Botany Photo of the Day
In science, beauty. In beauty, science. Daily.

February 16, 2016: Botany Photo of the Day will return this spring with a new format similar to the new UBC Botanical Garden web site. In the meantime, please enjoy the restored content!

Inula magnifica

Inula magnifica
Inula magnifica

To start off the next hundred Botany Photo of the Day entries, I'm going to share a series of black-and-white photographs. These are probably not to everyone's taste, so I'm going to also include the original or companion photographs when possible.

Today's photographs are of Inula magnifica, or elecampane. The black-and-white image reveals a different perspective on the opening “flower” (colour version for comparison). To me, it resembles a number of figures witnessing the formation of a new galaxy, but perhaps you'll see something different.

What is commonly called the “flower” in members of the family Asteraceae is botanically known as a capitulum. The capitulum is an aggregation of many florets, with each floret representing what we typically recognize as a flower (but wrought in miniature). In the case of Inula magnifica, the spidery outer “petals” are individual flowers technically known as “ray florets”. Ray florets are often sterile - I suspect that's the case for Inula, although I need to verify that. Moving inward to the centre of the capitulum, each of the small units is a ”disc floret”; disc florets can be either bisexual, containing fully-developed male and female flower parts, or male, so that only the stamens are functional. The South African National Biodiversity Institute has more on the morphology of flowers of the Asteraceae.

Interested in the plant for your garden or want specimen photographs? Texas A&M University's Horticulture web site has a detailed account of Inula magnifica, while an article entitled “Beauty Fades” in the Seattle Times laments the appearance of this plant in autumn: “the less-than-elegant look of its huge, withering carcass”.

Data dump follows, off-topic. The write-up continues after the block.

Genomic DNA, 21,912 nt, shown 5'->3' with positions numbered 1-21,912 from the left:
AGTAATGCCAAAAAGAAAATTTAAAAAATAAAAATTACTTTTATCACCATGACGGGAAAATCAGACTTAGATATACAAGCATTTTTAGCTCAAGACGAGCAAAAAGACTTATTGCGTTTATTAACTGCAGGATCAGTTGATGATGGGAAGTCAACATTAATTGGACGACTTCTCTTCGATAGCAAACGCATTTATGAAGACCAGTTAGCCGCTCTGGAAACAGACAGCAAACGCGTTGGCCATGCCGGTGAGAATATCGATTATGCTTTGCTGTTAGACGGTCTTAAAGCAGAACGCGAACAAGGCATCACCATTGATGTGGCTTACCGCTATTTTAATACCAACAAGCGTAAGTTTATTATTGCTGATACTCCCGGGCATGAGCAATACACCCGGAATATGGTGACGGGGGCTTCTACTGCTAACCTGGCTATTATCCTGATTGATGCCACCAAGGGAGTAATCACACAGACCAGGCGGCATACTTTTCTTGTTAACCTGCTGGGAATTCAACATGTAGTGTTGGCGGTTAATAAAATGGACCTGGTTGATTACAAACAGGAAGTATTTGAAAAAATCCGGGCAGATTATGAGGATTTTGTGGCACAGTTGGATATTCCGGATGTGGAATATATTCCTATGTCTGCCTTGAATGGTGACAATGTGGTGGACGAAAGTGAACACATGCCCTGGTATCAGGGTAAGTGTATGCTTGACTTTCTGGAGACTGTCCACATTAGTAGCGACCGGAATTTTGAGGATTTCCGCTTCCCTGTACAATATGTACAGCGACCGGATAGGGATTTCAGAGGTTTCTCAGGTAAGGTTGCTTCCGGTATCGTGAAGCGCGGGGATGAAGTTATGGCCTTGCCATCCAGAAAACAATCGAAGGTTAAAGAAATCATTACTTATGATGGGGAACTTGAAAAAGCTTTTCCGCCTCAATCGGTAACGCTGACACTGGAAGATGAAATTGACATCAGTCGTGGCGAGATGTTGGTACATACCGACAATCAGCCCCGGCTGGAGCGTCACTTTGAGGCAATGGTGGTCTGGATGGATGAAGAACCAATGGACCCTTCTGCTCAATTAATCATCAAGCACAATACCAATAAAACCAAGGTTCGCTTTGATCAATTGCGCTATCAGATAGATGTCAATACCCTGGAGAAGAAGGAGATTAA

If you are curious to know how the black-and-white image was made (no, it's not just a quick conversion to greyscale!), check out this article from Nature Photographers Online Magazine, which discusses using channels in Adobe Photoshop to convert colour images to black-and-white. If you want to know what I specifically did, post a comment and I'll share.

In garden news, the Washington Post has an article about “The Jade Garden”, entitled “The Latest Export from China - Garden Plants” (registration required). My only gripe is that the article links to nursery web sites instead of the garden's site, but otherwise Adrian Higgins is again in fine form: “Western explorers to China's remote regions form a pantheon of horticultural Indiana Joneses.” Worth a read!


I just want you to know I am crazy about your Botany Photo Of The Day. I look forward daily to what you have posted. The content is refreshing, knowledgable, and a time to wonder at natures miracles. Thank You for a constant job well done.

I did not see all of the first 100, having recently subscribed. Here is to the next 100. thanks, DM.

I love the black & white along with the color. Enjoying these photos is a highlight of my day. I've taken my camera back out and begun photographing again. Thanks

breathtaking and informative...thank you!

I can see why it's called "Magnifica"!

I just wanted to tell you that your photos are the FIRST things I look for when I sign on in the mornings before work.

Your hard work and dedication to this project are certainly appreciated and well loved.

Thank you again!

I always think the bud looks like a ball of yarn that has had the end stuffed into the middle. The bud stage is my favourite time with Innula.

hallo, is it possibile to have the english common name of:
inula hirta
inula spiraeifolia
thank you.

a place of mind, The University of British Columbia

UBC Botanical Garden and Centre for Plant Research
6804 SW Marine Drive, Vancouver, B.C., V6T 1Z4
Tel: 604.822.3928
Fax: 604.822.2016 Email:

Emergency Procedures | Accessibility | Contact UBC | © Copyright The University of British Columbia